Teachers are used to ordering students to turn down the music pumping from one device or another—and telling those students to focus instead on the lesson at hand.
But Darla Hanley has a different message: Turn it up!
Hanley, the dean of the professional education division at the Berklee School of Music, argued today that schools aren’t doing nearly enough to use popular music to engage students in various subjects, such as English and history, and potentially many other classes.
In her presentation at the South by Southwest EDU conference, titled “More Music in Every Class: New Tools for Teachers,” Hanley offered examples of model lessons for weaving songs from musicians ranging from Kat Edmonson and the Cardigans to Bob Dylan and the Band into classrooms.
She also pointed out that the various music-streaming services available today make using popular music in class a light lift for teachers.
The dean of the Boston-based school believes, not without justification, that schools are nervous about opening the door to having anthems from the worlds of rock, pop, and other genres filling their classrooms. But those fears are misplaced, she says.
In addition to music, teachers can use other, relevant streamed audio clips to help students connect with academic content. And they can do so while making sure that discussions of the songs stay focused on the academic content at hand.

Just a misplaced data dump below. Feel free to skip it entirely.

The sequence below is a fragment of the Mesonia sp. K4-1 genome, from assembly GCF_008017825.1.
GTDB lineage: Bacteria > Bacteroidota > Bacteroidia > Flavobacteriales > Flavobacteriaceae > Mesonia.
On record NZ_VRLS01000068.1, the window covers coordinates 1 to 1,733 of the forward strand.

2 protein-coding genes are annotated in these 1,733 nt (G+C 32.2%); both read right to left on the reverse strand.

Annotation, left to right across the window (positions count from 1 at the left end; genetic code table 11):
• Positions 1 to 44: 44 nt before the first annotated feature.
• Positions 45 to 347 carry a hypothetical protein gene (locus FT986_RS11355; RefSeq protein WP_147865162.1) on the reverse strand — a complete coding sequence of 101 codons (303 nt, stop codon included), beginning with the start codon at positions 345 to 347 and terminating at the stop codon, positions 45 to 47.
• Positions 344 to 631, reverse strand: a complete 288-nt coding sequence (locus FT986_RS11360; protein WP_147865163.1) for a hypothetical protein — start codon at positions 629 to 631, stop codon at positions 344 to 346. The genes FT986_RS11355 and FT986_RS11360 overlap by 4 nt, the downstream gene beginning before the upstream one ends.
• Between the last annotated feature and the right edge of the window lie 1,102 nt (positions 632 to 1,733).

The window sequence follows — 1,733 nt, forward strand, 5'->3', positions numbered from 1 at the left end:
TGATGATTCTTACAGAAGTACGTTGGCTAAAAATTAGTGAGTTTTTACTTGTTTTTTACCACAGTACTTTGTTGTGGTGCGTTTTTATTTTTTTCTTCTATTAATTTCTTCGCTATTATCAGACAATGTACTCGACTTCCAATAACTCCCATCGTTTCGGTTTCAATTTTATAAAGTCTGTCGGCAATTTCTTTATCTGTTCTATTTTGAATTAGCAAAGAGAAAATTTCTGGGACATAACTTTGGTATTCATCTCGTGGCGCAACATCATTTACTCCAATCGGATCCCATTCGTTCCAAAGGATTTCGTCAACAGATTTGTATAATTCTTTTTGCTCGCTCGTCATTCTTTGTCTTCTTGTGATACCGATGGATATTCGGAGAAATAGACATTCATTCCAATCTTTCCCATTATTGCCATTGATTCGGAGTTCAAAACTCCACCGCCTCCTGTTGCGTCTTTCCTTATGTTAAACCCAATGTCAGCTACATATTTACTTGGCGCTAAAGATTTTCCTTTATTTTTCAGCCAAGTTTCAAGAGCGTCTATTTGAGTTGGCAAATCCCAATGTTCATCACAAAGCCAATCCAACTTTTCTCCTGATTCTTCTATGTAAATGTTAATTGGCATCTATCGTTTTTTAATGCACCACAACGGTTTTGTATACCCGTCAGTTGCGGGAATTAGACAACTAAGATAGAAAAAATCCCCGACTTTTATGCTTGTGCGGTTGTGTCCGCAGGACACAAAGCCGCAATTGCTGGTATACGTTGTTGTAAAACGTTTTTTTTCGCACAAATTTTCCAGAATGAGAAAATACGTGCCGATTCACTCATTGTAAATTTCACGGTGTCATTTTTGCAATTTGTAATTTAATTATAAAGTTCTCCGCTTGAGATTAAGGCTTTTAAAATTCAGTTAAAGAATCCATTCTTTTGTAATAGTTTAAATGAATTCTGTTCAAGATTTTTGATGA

“The line between music in the world, and what goes on in the classroom, we need to somehow blur those lines,” Hanley said, adding: “We have not taken advantage of using music [drawn from] society in the school building.”
Hanley didn’t leave it to attendees to imagine how tunes would roll out in a classroom. She let them hear it.
A lesson on the Civil Rights era, she said, could pair an audio clip of Martin Luther King’s “We Shall Overcome” speech—she clicked a button and sound streamed from Spotify filled the room—with a version of the song with the same title by singer Mahalia Jackson.
Another audio clip she played featured the poet Robert Frost reading, “The Road Not Taken,” which could be used alongside the Randall Thompson and Richard Auldon Clark musicial interpretation of the work. (You can listen to Hanley’s full playlist of songs from Spotify, embedded below.)
Hanley’s belief in the music’s potential to motivate students was reinforced by a project that she co-led last year, in which she invited teachers from around the country to experiment with integrating music into their classes, and collected their feedback. The teacher project was co-led by Kerry Steib, the director of social impact at the streaming service Spotify, who had traded ideas with Hanley about using music in classes, and who attended her presentation at SXSWedu.
The middle and high school teachers and college faculty participating in the project shared ideas with the project leaders and told them about obstacles—many of which turned out not to be big obstacles at all, Hanley explained after her presentation.
“Something magical happens when music is added to the [classroom] experience,” she said.